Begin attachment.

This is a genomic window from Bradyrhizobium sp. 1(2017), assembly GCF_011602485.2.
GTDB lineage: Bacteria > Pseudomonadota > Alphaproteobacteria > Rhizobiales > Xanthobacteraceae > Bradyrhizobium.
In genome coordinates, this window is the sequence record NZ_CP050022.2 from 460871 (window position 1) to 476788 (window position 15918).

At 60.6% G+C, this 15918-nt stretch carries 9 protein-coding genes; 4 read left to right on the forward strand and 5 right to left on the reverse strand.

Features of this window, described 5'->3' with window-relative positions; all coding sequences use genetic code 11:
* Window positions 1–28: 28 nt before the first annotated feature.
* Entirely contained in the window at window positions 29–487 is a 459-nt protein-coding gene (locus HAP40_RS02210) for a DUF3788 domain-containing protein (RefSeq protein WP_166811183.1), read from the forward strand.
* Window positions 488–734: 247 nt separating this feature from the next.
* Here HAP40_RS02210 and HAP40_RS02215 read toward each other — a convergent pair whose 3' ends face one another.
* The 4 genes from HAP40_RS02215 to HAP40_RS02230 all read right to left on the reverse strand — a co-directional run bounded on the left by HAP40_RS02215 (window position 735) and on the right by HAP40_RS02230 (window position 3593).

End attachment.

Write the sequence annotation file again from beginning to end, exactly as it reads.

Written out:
This is a genomic window from Bradyrhizobium sp. 1(2017), assembly GCF_011602485.2.
GTDB lineage: Bacteria > Pseudomonadota > Alphaproteobacteria > Rhizobiales > Xanthobacteraceae > Bradyrhizobium.
In genome coordinates, this window is the sequence record NZ_CP050022.2 from 460871 (window position 1) to 476788 (window position 15918).

At 60.6% G+C, this 15918-nt stretch carries 9 protein-coding genes; 4 read left to right on the forward strand and 5 right to left on the reverse strand.

Features of this window, described 5'->3' with window-relative positions; all coding sequences use genetic code 11:
* Window positions 1–28: 28 nt before the first annotated feature.
* Entirely contained in the window at window positions 29–487 is a 459-nt protein-coding gene (locus HAP40_RS02210) for a DUF3788 domain-containing protein (RefSeq protein WP_166811183.1), read from the forward strand.
* Window positions 488–734: 247 nt separating this feature from the next.
* Here HAP40_RS02210 and HAP40_RS02215 read toward each other — a convergent pair whose 3' ends face one another.
* The 4 genes from HAP40_RS02215 to HAP40_RS02230 all read right to left on the reverse strand — a co-directional run bounded on the left by HAP40_RS02215 (window position 735) and on the right by HAP40_RS02230 (window position 3593).